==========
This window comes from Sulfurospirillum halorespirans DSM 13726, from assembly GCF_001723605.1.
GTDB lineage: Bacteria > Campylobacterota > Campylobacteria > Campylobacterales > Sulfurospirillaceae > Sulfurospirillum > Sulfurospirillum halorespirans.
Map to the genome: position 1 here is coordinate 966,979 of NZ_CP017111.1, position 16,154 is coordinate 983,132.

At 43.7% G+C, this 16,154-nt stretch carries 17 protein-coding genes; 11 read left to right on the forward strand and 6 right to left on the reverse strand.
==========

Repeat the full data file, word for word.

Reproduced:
This window comes from Sulfurospirillum halorespirans DSM 13726, from assembly GCF_001723605.1.
GTDB lineage: Bacteria > Campylobacterota > Campylobacteria > Campylobacterales > Sulfurospirillaceae > Sulfurospirillum > Sulfurospirillum halorespirans.
Map to the genome: position 1 here is coordinate 966,979 of NZ_CP017111.1, position 16,154 is coordinate 983,132.

At 43.7% G+C, this 16,154-nt stretch carries 17 protein-coding genes; 11 read left to right on the forward strand and 6 right to left on the reverse strand.